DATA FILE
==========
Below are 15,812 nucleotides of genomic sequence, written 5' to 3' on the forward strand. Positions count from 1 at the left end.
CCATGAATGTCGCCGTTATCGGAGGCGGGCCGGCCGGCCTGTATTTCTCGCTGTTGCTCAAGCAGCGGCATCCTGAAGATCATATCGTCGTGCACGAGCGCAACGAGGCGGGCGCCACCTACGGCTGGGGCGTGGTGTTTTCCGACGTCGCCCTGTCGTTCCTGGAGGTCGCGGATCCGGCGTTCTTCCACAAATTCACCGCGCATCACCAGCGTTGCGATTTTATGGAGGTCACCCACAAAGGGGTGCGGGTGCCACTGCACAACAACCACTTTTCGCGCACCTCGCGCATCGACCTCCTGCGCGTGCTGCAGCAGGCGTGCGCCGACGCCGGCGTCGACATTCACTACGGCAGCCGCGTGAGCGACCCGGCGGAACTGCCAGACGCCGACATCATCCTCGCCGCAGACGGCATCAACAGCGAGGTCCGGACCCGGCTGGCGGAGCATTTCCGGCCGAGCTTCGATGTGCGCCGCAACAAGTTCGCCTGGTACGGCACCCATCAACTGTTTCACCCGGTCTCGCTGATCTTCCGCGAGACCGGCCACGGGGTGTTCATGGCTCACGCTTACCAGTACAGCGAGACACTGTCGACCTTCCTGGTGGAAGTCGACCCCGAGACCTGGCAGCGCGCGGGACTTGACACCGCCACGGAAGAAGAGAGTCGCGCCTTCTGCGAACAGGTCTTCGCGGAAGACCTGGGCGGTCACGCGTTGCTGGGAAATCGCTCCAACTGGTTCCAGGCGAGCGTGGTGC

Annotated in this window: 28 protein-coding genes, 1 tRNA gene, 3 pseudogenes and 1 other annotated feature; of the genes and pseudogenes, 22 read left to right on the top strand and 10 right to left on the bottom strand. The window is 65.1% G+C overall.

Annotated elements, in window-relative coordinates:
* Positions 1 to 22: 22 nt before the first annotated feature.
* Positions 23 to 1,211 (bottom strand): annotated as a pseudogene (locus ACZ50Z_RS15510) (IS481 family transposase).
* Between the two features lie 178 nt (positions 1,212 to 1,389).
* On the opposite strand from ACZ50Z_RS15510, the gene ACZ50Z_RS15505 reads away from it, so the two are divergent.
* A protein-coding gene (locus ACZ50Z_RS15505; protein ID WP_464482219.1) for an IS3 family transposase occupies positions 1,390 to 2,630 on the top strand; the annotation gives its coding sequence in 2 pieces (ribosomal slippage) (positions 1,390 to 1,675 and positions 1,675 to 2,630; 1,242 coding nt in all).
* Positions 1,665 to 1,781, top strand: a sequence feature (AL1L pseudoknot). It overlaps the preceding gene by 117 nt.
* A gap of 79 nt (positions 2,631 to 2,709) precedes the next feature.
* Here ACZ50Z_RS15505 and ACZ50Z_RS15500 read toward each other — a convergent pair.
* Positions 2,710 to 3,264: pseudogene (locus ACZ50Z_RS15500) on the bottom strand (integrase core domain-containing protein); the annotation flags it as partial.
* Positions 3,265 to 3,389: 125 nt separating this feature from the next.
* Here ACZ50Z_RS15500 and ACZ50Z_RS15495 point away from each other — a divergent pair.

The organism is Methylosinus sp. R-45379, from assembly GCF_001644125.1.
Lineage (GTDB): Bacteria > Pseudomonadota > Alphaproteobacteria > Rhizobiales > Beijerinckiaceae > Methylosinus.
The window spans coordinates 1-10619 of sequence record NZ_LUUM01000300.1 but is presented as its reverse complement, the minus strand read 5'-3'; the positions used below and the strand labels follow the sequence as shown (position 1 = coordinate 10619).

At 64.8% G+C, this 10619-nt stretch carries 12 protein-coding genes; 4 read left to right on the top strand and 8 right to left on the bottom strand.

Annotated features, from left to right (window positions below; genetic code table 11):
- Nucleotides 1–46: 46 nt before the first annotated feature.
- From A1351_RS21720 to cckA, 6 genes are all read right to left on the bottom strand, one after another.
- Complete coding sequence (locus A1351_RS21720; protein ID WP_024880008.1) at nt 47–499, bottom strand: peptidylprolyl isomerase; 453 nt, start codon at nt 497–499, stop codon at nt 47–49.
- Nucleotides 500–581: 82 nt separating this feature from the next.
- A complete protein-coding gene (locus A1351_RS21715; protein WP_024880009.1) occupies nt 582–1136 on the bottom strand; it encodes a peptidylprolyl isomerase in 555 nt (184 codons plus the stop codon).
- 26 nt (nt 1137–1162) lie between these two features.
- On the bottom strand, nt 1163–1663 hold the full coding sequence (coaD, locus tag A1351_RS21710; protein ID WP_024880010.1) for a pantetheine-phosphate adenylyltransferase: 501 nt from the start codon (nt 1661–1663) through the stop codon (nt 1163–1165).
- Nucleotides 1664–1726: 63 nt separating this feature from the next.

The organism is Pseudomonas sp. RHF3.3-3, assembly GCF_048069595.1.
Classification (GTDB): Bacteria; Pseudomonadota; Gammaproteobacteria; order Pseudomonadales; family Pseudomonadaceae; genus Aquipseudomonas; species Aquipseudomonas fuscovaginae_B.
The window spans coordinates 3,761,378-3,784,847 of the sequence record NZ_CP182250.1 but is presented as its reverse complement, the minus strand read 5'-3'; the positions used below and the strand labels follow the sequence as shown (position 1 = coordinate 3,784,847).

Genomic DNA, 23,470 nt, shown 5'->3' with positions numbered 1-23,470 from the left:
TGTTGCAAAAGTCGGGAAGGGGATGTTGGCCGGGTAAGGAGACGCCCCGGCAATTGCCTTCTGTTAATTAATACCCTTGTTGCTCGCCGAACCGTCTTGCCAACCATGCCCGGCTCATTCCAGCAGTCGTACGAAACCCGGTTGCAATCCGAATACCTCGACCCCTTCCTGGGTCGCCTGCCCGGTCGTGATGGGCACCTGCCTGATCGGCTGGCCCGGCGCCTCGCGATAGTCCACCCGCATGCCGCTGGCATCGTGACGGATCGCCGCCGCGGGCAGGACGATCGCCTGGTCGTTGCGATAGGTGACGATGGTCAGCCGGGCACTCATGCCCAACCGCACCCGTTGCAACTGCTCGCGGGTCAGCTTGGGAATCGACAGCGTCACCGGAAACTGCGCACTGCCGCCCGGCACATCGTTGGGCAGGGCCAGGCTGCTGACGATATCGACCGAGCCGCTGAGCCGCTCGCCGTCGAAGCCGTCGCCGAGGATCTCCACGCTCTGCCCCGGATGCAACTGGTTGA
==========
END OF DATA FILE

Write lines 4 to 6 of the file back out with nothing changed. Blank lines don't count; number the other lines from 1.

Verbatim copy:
Annotated elements, in window-relative coordinates:
* Positions 1 to 22: 22 nt before the first annotated feature.
* Positions 23 to 1,211 (bottom strand): annotated as a pseudogene (locus ACZ50Z_RS15510) (IS481 family transposase).